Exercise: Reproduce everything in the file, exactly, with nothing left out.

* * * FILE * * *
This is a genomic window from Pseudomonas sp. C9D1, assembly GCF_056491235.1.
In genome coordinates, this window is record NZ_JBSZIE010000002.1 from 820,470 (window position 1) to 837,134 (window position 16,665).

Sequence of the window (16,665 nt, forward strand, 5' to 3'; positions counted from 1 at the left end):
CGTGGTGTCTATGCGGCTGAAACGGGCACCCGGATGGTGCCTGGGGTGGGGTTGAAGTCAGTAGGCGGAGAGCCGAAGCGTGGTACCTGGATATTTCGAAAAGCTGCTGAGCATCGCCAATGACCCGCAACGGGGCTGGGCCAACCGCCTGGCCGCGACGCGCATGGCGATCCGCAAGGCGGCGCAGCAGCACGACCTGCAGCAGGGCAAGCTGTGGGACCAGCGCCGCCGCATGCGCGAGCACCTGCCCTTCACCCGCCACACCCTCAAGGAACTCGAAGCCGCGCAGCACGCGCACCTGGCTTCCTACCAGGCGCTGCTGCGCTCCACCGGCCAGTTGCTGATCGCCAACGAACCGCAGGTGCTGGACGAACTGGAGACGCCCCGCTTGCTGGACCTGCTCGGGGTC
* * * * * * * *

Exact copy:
This is a genomic window from Pseudomonas sp. C9D1, assembly GCF_056491235.1.
In genome coordinates, this window is record NZ_JBSZIE010000002.1 from 820,470 (window position 1) to 837,134 (window position 16,665).

Sequence of the window (16,665 nt, forward strand, 5' to 3'; positions counted from 1 at the left end):
CGTGGTGTCTATGCGGCTGAAACGGGCACCCGGATGGTGCCTGGGGTGGGGTTGAAGTCAGTAGGCGGAGAGCCGAAGCGTGGTACCTGGATATTTCGAAAAGCTGCTGAGCATCGCCAATGACCCGCAACGGGGCTGGGCCAACCGCCTGGCCGCGACGCGCATGGCGATCCGCAAGGCGGCGCAGCAGCACGACCTGCAGCAGGGCAAGCTGTGGGACCAGCGCCGCCGCATGCGCGAGCACCTGCCCTTCACCCGCCACACCCTCAAGGAACTCGAAGCCGCGCAGCACGCGCACCTGGCTTCCTACCAGGCGCTGCTGCGCTCCACCGGCCAGTTGCTGATCGCCAACGAACCGCAGGTGCTGGACGAACTGGAGACGCCCCGCTTGCTGGACCTGCTCGGGGTC